Many charities are worried that a deal to avert the "fiscal cliff" could deal a blow to philanthropy if the charitable deduction disappears.

Many contributors would not give without the tax deduction they receive from donating to charitable nonprofits, said the Rev. John Adams, president of So Others Might Eat.

"If the charitable deduction is removed, that will be detrimental to the nonprofit sector in the country. It's simply a reality," said Bill Winston, director of corporate development and communications for Manna Inc., which helps provide affordable housing to low- and moderate-income families.

Knowing that the deductions might disappear could encourage some to give twice as much this year, said David Kass, a finance professor at the University of Maryland. However, the bulk of the impact would likely come next year in the form of a significant drop in gifts.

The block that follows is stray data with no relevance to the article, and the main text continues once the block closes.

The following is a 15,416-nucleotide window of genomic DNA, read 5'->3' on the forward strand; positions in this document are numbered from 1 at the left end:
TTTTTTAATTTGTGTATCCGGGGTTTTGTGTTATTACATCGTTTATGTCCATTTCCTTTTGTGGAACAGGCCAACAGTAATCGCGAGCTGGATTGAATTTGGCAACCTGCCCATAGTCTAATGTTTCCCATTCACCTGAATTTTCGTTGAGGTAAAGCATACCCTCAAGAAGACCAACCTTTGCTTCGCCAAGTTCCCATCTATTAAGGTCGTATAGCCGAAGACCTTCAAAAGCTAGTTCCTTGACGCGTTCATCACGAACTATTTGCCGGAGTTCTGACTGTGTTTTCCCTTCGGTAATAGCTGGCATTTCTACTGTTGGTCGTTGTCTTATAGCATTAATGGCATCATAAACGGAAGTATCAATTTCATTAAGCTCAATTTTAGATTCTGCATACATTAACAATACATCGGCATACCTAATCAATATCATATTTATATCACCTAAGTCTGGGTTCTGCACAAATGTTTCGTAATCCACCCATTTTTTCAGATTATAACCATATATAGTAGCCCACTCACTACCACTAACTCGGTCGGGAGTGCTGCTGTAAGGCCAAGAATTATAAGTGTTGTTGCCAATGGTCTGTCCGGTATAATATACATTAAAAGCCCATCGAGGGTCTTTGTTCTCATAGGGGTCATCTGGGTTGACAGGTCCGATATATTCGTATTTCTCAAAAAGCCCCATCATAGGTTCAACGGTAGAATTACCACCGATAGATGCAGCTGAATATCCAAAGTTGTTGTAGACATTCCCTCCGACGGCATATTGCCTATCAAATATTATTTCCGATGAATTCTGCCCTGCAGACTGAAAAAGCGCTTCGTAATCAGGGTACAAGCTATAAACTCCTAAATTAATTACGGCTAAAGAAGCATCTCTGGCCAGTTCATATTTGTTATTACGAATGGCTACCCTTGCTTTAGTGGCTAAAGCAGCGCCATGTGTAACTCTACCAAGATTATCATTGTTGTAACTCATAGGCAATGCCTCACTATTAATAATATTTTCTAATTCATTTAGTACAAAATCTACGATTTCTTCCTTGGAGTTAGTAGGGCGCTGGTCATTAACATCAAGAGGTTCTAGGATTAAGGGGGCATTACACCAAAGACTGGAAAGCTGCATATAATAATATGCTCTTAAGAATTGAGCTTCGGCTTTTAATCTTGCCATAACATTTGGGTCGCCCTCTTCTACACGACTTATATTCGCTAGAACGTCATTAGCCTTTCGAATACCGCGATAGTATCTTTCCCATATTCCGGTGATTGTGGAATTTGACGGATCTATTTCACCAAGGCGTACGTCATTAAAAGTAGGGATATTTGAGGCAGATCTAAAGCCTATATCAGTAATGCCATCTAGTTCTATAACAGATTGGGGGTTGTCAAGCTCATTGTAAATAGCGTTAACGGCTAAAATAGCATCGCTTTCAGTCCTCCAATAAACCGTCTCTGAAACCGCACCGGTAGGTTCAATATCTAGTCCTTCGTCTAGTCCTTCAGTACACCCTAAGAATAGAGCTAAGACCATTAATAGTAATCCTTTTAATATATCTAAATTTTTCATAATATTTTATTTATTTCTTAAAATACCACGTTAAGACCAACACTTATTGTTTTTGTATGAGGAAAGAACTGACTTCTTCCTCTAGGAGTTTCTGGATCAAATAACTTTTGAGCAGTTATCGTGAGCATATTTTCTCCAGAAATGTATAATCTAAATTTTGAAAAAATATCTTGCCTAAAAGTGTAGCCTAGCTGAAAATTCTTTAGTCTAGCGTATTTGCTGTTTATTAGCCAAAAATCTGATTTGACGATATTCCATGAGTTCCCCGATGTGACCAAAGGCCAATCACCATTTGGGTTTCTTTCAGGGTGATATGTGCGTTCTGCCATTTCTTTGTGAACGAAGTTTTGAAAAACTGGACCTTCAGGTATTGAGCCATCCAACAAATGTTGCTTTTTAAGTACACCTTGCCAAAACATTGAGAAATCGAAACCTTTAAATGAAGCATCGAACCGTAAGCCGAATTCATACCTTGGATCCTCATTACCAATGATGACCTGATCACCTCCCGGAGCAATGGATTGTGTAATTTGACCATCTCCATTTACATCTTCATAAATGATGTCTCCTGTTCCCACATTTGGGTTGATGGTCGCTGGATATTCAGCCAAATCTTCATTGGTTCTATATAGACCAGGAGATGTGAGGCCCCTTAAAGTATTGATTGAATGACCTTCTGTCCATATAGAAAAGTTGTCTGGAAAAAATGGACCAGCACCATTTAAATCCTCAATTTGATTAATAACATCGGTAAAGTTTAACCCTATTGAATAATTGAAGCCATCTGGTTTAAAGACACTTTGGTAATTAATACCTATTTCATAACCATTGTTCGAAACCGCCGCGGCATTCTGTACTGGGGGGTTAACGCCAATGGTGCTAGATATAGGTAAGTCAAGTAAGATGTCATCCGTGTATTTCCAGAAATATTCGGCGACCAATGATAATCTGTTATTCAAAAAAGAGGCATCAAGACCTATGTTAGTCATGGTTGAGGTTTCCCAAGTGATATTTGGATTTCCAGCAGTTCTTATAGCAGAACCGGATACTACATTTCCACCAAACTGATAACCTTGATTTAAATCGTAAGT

But even if Congress does not eliminate the deduction for charitable contributions, it could eliminate other deductions, like those for mortgages and health insurance. That would reduce the amount of disposable income individuals have, making it less likely that they can give money to nonprofits, Kass said.

And if taxes are increased for higher earners, that could hurt philanthropy for similar reasons, he added, since higher earners tend to give more.

As Winston said, 80 percent of charitable contributions come from 20 percent of the population.

"Warren Buffett is a classic example," Kass said. - Rachel Baye